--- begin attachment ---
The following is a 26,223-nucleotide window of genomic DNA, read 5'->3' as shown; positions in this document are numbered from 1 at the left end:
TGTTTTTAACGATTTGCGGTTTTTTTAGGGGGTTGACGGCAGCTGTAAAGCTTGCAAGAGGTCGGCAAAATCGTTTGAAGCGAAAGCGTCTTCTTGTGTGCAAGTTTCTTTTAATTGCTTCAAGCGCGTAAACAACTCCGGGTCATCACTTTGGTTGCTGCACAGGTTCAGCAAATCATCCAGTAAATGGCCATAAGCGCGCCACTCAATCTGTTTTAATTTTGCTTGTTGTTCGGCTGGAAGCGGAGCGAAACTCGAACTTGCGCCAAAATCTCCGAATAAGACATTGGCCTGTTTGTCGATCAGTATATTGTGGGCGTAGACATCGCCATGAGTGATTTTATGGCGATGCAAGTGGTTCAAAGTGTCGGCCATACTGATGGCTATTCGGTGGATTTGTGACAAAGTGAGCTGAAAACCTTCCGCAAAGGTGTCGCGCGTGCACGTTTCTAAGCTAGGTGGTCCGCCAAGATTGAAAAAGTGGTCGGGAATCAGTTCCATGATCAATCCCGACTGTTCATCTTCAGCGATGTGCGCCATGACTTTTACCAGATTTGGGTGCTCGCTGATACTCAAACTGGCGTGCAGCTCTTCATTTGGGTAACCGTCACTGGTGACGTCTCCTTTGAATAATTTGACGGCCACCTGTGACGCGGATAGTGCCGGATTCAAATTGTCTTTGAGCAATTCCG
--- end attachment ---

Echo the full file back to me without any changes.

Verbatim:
The following is a 26,223-nucleotide window of genomic DNA, read 5'->3' as shown; positions in this document are numbered from 1 at the left end:
TGTTTTTAACGATTTGCGGTTTTTTTAGGGGGTTGACGGCAGCTGTAAAGCTTGCAAGAGGTCGGCAAAATCGTTTGAAGCGAAAGCGTCTTCTTGTGTGCAAGTTTCTTTTAATTGCTTCAAGCGCGTAAACAACTCCGGGTCATCACTTTGGTTGCTGCACAGGTTCAGCAAATCATCCAGTAAATGGCCATAAGCGCGCCACTCAATCTGTTTTAATTTTGCTTGTTGTTCGGCTGGAAGCGGAGCGAAACTCGAACTTGCGCCAAAATCTCCGAATAAGACATTGGCCTGTTTGTCGATCAGTATATTGTGGGCGTAGACATCGCCATGAGTGATTTTATGGCGATGCAAGTGGTTCAAAGTGTCGGCCATACTGATGGCTATTCGGTGGATTTGTGACAAAGTGAGCTGAAAACCTTCCGCAAAGGTGTCGCGCGTGCACGTTTCTAAGCTAGGTGGTCCGCCAAGATTGAAAAAGTGGTCGGGAATCAGTTCCATGATCAATCCCGACTGTTCATCTTCAGCGATGTGCGCCATGACTTTTACCAGATTTGGGTGCTCGCTGATACTCAAACTGGCGTGCAGCTCTTCATTTGGGTAACCGTCACTGGTGACGTCTCCTTTGAATAATTTGACGGCCACCTGTGACGCGGATAGTGCCGGATTCAAATTGTCTTTGAGCAATTCCG